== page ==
Beginning less than a decade after she’d won her fight to establish Mother’s Day, she took the other side. Jarvis, who didn’t have kids of her own, ended up spending all of her inheritance and the rest of her life fighting the abuse of the holiday. She organized boycotts and threatened lawsuits to try and curb the commercialization of it all. She crashed a candy-makers convention in Philadelphia in 1923 and then a gathering of the American War Mothers in 1925. This time she was arrested for disturbing the peace. Anna Jarvis died the way too many righteous activists do—penniless in a sanitarium. This Mother’s Day, in honor of Anna Jarvis and other activists, make peace or disturb it as needed.

Here are eight ideas to get you started.

1. Honor Marginalized Mothers 

The vast majority of images of mom you’ll see this Mother’s Day will picture the idealized American version: White, straight, married, mid-30s. But whites are a global minority—and we’d all like to see a little less of them. Queer parents of all genders cold use some positive words and imaging. Single and other unmarried moms need some brunch, too. Teen parents deserve to be idealized. Create and share images of and odes to the underrepresented mamas who’ve helped make your life better.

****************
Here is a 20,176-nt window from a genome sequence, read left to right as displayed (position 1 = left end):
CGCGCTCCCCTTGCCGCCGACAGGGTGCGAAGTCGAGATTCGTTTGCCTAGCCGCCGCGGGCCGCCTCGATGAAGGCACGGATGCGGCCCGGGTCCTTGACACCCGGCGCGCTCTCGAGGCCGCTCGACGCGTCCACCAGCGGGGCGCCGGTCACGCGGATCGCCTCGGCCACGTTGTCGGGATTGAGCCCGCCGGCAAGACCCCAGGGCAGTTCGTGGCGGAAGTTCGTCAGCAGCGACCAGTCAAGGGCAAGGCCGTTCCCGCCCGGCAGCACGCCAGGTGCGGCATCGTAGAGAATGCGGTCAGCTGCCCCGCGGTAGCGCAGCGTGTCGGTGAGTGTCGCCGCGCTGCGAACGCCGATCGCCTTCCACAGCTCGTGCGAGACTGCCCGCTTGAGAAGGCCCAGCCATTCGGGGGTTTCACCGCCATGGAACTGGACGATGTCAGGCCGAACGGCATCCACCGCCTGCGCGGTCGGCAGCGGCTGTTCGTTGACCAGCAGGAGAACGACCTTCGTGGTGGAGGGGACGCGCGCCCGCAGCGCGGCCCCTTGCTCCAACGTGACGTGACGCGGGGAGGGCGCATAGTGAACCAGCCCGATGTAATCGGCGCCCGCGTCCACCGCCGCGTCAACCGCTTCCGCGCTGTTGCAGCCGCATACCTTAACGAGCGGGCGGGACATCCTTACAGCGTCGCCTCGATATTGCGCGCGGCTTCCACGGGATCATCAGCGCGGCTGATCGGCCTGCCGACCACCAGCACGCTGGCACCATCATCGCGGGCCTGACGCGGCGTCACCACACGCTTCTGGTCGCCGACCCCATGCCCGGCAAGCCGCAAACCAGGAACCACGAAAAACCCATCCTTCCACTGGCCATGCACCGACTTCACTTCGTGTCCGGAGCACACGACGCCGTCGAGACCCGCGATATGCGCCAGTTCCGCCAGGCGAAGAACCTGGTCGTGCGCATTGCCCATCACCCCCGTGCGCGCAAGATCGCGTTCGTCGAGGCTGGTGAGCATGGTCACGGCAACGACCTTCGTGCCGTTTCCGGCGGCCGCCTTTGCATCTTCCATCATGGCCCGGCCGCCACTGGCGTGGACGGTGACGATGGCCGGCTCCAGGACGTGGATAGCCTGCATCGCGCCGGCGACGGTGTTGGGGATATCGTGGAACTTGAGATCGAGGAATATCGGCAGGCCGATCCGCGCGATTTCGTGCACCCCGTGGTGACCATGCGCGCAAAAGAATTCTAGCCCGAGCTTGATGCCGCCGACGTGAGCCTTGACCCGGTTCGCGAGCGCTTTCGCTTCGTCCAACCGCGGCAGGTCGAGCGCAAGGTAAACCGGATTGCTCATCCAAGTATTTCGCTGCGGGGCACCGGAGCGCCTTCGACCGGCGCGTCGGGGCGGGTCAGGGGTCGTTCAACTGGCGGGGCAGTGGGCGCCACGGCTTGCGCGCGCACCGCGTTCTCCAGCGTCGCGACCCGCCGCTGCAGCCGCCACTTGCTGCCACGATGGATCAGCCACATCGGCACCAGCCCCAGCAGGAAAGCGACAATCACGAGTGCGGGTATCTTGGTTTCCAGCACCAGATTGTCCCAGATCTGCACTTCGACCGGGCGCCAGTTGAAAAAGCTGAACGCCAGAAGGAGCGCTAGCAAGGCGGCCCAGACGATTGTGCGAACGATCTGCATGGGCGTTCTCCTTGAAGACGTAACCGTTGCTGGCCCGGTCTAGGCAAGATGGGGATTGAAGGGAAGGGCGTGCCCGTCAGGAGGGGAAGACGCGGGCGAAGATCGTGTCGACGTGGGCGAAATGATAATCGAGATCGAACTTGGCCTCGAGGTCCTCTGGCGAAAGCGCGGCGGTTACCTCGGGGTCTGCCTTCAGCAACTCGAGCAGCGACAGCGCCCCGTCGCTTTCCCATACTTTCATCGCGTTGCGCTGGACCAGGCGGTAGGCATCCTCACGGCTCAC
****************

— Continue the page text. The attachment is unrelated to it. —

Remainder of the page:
2. Get a Cooler Card

Not every greeting card creator is profiteering charlatan, of course. If you want to send mom or dad card and you don’t want to craft it yourself, pick a mama-made card like one from Katherine Arnoldi’s “Thanks, Mom” series. The proceeds go to help kids and families attending this year’s Allied Media Conference.

3. Turn Your Pain into Action

If you’re going to be spending Mother’s Day thinking about a mom you’ve lost or never known, take a cue from Jarvis. Her own mother, Ann, was actually the one to start working for a “Mother’s Friendship Day” in America. Daughter Anna only took up the fight after Ann died. So the founder of Mother’s Day was motherless, too. And many of those early peace activists had lost their sons to war. They didn’t have their children. They organized to help make their communities better. What’s an organization, individual, or nonprofit you can help support today?

4. Get active! Raise awareness about an issue that affects moms and kids 

For example, you can honor the day by raising a ruckus for #BringBackOurGirls, the social media campaign focusing on the lack of media coverage on the kidnapping of 200 teen girls in Nigeria. Imagine busting your ass so your daughter can get an education, then getting news that she’s been kidnapped from her school. Adding insult to horror, your government officials shrug and tell you to keep quiet about the whole ordeal. Whether you’re the mother of one of the missing girls or not, don’t keep quiet. Call for international action to bring home the more-than 200 Nigerian students abducted from their dorm rooms last month or another issue that you think is important.